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A company’s fate in the market may depend on how well it manages and uses big data as part of their digital transformation journey. All too often, a company’s domains make decisions appropriate for their operations without complete information. In fact, 50% of that data is dark data, meaning that companies are not using the data to derive actionable insights to drive decisions.
Data governance is a concept within the discipline of data management that takes a holistic approach to an organization’s data and its lifecycle: data ingestion, data catalogs, retention, storage management, sharing, archiving, backup, recovery, loss prevention, removal and deletion.
Data governance fortifies a data management framework throughout the organization with a set of policies and procedures, as well as the personnel, that ensure data management:
This guide will help you understand the applications of data governance, its components, and the roles and responsibilities within a governance system.
Centrally-managed but universally implemented data governance processes create policies that help manage risk, meet regulatory requirements, and empower better data-driven business outcomes.
Accelerating data flows and expanding attack surfaces place companies at constant risk of security breaches. Data governance can bring those risks under control.
Companies once managed their data entirely on-premises. Centralized systems delivered data to employees working on office computers behind secure perimeters.
Today, a company’s data and its users can be anywhere, thanks to the combination of cloud, mobile, and internet technologies. Critically, the threats to enterprise data are just as diffuse. Attacks can come anytime from any direction.
The immense financial, operational, and reputational consequences of a successful data breach are risks no organization can take lightly.
Data governance identifies the flow of data, its value, and its sensitivity. In addition, governance defines who may access the data under what circumstances. These policies let the company optimize its cybersecurity resources.
Closely aligned with cybersecurity, compliance management ensures the company meets the data protection expectations of industry standards and government regulations such as:
Data governance policies ensure compliance with these and other applicable data security frameworks.
For example, HIPAA and other data privacy regulations impose stiff penalties when security breaches allow unauthorized access to protected data. However, those penalties do not apply when encryption renders stolen data inaccessible. Once the governance team defines which data requires encryption, these policies follow the data as it moves from one system to another. Keeping protected data encrypted wherever it goes helps the organization remain HIPAA-compliant.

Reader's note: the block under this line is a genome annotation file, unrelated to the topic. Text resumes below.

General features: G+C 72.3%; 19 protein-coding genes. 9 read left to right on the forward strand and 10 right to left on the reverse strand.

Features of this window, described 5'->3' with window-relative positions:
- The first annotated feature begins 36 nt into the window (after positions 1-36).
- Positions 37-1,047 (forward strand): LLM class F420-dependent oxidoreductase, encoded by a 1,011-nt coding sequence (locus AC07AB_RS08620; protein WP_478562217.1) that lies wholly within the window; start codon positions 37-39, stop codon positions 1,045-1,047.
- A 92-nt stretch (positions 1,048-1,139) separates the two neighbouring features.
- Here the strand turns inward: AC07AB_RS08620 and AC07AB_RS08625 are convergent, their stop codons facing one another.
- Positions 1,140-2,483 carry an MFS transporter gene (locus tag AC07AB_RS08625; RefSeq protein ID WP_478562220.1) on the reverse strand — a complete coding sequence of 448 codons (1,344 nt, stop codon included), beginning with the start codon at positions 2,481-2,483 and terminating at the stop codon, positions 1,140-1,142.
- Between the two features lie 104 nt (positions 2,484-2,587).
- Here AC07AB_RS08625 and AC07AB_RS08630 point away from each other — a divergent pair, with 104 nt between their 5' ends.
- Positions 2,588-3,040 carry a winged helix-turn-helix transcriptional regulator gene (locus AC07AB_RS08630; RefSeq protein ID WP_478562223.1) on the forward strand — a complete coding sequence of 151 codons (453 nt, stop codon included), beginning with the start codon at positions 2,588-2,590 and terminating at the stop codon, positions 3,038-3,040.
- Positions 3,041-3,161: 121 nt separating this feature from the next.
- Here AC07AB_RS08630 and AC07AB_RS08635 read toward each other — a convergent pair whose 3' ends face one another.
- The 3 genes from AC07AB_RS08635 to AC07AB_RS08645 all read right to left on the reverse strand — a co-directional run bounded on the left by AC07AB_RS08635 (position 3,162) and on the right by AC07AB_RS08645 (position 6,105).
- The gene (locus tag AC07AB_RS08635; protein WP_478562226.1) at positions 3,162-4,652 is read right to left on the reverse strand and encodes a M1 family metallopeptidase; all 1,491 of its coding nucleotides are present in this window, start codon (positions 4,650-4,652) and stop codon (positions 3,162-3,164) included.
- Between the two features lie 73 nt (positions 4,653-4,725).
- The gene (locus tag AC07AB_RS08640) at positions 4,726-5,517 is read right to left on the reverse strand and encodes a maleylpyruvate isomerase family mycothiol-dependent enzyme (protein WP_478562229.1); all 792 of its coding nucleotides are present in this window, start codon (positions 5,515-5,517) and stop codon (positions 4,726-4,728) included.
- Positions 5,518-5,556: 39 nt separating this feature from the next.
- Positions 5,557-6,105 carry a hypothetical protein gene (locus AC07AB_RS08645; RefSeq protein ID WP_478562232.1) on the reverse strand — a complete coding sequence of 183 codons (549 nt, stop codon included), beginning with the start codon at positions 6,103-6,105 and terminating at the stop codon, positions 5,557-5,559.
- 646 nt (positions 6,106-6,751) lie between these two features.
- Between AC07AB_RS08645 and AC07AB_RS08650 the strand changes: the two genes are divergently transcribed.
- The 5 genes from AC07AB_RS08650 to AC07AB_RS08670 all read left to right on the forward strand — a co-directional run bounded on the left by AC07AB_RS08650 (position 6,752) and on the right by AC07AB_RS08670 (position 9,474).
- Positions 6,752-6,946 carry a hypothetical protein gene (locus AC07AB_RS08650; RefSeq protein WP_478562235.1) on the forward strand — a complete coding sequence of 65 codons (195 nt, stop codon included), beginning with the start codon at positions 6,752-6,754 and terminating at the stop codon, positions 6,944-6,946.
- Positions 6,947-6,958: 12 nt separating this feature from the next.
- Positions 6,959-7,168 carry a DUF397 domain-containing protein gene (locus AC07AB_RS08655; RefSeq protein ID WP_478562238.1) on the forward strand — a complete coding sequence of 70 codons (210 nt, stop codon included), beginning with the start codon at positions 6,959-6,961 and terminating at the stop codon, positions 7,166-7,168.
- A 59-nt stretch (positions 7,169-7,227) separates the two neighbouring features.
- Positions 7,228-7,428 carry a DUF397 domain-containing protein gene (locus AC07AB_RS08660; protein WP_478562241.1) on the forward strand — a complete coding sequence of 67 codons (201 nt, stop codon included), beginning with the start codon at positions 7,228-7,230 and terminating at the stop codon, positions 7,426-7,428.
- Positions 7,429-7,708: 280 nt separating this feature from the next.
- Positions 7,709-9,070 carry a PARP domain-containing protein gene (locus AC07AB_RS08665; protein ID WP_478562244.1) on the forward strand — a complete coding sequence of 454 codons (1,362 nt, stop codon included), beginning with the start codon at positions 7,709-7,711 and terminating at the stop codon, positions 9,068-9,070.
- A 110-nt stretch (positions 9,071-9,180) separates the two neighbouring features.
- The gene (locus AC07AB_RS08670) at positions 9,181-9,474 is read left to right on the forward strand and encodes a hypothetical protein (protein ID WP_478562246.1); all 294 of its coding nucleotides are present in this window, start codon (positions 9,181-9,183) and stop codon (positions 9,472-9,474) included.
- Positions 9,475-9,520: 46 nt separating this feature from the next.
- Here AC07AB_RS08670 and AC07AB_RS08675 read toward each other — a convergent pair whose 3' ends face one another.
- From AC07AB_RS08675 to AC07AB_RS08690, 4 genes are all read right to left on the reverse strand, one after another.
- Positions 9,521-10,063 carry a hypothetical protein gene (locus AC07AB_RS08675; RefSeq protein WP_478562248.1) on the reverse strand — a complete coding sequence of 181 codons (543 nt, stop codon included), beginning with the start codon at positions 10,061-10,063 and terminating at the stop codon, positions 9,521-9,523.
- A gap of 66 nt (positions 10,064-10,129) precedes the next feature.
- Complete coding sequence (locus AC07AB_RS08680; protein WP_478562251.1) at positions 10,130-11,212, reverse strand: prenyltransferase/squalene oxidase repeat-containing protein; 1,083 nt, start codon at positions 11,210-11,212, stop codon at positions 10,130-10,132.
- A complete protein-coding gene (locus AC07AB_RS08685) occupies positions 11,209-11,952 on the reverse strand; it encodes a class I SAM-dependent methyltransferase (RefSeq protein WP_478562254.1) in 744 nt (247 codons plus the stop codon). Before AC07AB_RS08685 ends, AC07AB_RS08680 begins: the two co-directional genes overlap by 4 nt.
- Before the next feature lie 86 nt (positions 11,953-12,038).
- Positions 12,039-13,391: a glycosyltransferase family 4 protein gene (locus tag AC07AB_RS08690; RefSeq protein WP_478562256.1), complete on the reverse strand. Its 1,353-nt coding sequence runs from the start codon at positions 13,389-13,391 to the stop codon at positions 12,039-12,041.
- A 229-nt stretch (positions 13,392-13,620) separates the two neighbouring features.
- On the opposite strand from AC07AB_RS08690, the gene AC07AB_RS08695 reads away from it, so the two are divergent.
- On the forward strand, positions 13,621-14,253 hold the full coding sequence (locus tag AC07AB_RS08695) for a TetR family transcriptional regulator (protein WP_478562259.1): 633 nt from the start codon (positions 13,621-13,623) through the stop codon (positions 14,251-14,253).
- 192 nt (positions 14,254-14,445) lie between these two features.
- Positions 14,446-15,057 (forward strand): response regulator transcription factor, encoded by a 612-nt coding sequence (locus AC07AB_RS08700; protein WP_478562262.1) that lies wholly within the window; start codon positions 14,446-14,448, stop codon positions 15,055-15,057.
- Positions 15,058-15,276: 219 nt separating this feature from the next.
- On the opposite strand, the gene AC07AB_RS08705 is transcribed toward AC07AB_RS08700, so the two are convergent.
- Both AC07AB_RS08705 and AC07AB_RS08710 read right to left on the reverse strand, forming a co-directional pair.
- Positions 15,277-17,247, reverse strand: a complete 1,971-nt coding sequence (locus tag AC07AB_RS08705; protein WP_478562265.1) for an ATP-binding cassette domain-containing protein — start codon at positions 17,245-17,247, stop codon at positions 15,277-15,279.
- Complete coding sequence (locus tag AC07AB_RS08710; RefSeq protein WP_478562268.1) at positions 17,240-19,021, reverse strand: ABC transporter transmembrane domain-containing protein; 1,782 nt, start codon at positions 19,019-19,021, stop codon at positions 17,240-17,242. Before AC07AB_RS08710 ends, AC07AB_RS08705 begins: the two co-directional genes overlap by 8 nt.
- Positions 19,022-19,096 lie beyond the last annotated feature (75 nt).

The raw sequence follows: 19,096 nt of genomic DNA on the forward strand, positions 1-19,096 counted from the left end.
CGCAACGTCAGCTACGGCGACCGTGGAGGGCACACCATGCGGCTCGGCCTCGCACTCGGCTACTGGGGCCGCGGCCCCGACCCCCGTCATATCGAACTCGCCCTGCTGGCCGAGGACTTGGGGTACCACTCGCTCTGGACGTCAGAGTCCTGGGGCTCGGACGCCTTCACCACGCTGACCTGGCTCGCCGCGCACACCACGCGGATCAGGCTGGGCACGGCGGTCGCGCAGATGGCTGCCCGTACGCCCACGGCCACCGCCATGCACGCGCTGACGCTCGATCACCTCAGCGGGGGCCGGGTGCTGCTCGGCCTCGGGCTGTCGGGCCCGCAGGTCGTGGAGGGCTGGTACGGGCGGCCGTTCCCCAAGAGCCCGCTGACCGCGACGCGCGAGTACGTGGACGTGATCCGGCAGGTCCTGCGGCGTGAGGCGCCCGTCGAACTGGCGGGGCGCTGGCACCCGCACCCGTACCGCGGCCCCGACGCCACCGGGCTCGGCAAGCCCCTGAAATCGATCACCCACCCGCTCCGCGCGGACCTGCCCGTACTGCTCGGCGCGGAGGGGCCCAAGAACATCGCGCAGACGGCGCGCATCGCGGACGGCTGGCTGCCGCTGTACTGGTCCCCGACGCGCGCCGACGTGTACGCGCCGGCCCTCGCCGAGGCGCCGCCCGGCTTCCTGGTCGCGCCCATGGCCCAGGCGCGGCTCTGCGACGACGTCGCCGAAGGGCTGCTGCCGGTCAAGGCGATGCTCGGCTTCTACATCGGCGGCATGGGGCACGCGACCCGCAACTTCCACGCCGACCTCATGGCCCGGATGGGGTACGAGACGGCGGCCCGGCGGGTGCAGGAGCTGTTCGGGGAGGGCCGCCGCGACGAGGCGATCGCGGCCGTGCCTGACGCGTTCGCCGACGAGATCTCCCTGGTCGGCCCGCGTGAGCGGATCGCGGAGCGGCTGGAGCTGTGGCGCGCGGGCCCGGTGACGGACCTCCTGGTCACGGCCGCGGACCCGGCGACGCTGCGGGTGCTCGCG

Business decisions depend on timely access to data. Access becomes even more critical with the trend toward data-driven cultures that decentralize decision-making. Despite its importance, data security taken too far will undermine data accessibility.
Data governance provides businesses with the framework and guidance to balance security and access. For instance, governance policies will define the conditions for granting access to data sources. These conditions may include:
With a consistent data governance strategy, data customers can use self-service analytics tools to access the information they need, when they need it.
To make the most of their data, enterprises require automation and consistency in data management that’s impossible without a shared frame of reference. These eleven elements contribute to an effective data governance best practices.
Data governance assigns clear ownership and accountability throughout the organization. This ownership grants decision rights over data assets but comes with the responsibility to keep these assets accessible and interoperable.
Quality decision-making depends on quality data. Governance policies throughout the data lifecycle set standards for keeping data accurate, complete, current, and consistent, from data integration to analysis.